What Is Paynantheine?
Compounds like caffeine, cocaine, morphine, and countless other chemicals and drugs contain alkaloids that are responsible for their effects.
Paynantheine was found to have similar effects to 7-hydroxy mitragynine, a more prominent alkaloid in kratom. Comparatively, little is known about paynantheine compared to 7-hydroxymitragynine, but early indications suggest that it may play a role in generating kratom’s analgesic effects.
Where Does Paynantheine Come From?
Paynantheine is a derivative of mitragynine, the major alkaloid in kratom most responsible for kratom’s stimulative effects. Kratom naturally contains paynantheine due to its metabolic processes that break down and convert mitragynine to its isomers.
Technically, paynantheine is a diastereoisomer of mitragynine, a special kind of isomer with specific structural symmetries.
Other primary kratom alkaloids include:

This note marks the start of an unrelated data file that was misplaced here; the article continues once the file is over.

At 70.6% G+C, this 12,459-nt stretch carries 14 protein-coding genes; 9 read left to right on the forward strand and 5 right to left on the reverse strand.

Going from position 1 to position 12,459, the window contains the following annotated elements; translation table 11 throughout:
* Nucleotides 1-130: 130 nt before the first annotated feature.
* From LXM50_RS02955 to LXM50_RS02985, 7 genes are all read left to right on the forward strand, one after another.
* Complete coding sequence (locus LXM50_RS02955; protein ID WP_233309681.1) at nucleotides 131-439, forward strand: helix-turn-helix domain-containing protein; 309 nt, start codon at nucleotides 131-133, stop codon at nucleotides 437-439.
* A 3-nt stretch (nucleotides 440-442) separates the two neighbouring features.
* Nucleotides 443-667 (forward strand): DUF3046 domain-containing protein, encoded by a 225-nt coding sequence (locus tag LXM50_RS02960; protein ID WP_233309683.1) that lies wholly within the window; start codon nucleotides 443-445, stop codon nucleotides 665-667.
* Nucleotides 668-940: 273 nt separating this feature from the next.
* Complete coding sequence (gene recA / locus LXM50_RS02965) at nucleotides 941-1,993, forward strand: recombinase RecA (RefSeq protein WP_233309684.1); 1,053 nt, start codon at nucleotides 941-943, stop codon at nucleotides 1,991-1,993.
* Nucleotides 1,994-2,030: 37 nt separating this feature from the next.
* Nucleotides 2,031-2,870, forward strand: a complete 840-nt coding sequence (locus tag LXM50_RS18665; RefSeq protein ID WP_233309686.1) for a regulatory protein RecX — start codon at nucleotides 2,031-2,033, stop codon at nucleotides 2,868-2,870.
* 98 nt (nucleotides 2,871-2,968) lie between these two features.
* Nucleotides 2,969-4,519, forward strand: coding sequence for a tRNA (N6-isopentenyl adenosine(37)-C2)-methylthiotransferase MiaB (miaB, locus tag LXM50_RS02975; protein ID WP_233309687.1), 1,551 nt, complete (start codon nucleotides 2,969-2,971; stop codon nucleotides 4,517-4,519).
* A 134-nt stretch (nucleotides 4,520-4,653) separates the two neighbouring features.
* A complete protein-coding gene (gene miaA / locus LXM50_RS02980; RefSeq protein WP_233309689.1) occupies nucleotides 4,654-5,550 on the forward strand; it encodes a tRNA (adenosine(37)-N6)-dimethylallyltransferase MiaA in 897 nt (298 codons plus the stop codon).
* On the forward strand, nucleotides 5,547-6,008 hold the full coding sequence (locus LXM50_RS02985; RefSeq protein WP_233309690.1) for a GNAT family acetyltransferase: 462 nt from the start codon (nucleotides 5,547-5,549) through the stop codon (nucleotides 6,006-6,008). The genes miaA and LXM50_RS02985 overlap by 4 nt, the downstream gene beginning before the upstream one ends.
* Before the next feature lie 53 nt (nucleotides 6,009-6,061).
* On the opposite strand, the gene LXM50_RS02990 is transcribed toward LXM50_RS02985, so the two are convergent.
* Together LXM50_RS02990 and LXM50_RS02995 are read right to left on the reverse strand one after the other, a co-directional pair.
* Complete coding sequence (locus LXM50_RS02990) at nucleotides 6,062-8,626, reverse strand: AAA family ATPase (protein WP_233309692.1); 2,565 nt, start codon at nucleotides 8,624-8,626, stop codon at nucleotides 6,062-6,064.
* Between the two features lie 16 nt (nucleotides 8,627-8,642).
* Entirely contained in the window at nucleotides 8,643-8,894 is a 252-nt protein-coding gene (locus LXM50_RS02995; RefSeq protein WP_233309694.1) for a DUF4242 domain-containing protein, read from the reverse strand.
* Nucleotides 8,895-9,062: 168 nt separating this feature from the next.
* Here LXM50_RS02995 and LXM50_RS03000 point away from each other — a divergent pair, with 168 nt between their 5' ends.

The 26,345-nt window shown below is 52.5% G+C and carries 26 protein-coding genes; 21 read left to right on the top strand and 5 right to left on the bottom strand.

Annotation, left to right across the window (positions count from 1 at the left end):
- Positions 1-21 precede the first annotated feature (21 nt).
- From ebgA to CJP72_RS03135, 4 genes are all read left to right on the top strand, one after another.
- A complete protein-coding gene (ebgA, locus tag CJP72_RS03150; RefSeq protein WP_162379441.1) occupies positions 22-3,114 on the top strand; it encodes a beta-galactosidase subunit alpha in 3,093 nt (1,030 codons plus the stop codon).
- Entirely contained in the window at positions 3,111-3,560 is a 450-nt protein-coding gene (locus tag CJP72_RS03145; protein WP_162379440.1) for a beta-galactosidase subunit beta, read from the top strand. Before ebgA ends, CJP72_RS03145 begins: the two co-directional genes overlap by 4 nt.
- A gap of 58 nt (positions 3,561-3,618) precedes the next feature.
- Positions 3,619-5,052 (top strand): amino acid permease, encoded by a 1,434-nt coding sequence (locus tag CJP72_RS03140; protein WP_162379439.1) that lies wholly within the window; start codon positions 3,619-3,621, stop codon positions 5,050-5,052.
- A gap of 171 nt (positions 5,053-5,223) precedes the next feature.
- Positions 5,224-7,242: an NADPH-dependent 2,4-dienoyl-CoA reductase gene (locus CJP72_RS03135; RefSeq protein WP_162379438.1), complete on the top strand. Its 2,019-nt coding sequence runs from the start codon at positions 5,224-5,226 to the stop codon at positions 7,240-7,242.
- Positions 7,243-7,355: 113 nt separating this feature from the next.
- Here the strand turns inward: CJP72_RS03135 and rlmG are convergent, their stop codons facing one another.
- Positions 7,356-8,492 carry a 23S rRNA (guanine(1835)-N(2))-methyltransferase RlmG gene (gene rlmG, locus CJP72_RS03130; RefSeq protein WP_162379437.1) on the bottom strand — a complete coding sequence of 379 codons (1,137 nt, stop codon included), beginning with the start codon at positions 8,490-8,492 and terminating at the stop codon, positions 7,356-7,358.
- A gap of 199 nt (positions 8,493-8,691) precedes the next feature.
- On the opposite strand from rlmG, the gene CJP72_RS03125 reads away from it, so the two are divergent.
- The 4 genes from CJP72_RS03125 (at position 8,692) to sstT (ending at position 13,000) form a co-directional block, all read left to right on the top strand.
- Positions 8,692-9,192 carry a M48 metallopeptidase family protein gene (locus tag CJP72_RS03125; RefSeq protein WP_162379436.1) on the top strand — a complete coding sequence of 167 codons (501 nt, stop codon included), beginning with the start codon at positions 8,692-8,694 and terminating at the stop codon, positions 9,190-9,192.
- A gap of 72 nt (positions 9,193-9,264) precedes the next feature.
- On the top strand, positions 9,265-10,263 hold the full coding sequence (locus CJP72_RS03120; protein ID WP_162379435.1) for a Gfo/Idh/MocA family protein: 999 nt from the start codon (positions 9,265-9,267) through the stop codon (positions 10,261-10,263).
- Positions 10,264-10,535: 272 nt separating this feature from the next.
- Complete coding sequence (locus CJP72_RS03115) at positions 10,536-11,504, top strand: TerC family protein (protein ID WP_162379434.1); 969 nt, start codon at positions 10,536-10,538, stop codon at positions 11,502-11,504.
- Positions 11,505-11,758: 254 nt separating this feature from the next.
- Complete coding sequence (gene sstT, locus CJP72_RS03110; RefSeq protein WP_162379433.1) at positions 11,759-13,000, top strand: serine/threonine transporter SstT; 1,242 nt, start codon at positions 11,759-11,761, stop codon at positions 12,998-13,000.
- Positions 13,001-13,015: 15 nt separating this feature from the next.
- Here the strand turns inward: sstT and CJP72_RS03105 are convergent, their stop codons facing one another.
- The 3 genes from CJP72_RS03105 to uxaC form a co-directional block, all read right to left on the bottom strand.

Which Kratom Strains Are Highest in Paynantheine?
Researchers have studied mitragynine and 7-hydroxy mitragynine for much longer than paynantheine. We know far less about paynantheine than other major alkaloids in kratom.
This indirect line of reasoning means that red strains are probably higher in paynantheine than green or white strains, as red strains tend to be better suited for pain relief. More specifically, red vein kratom strains with a high propensity for reducing pain sensations are probably higher in paynantheine concentrations.
What Does Paynantheine Do?
Paynantheine is a mu-opioid receptor antagonist , which blocks pain signals and provides pain relief similar to opioids.
Since paynantheine is a minor alkaloid and less well-studied than 7-hydroxy mitragynine or mitragynine, it is unclear how paynantheine’s effects differ from the other kratom alkaloids at this time. Additional research is underway and should clear up how they compare.
Below is what is currently known about paynantheine and its effects on the body.
Paynantheine is a mu-opioid receptor antagonist, which makes it an effective analgesic. Paynantheine likely contributes to kratom’s pain-relieving properties substantially, although precisely how much remains uncertain.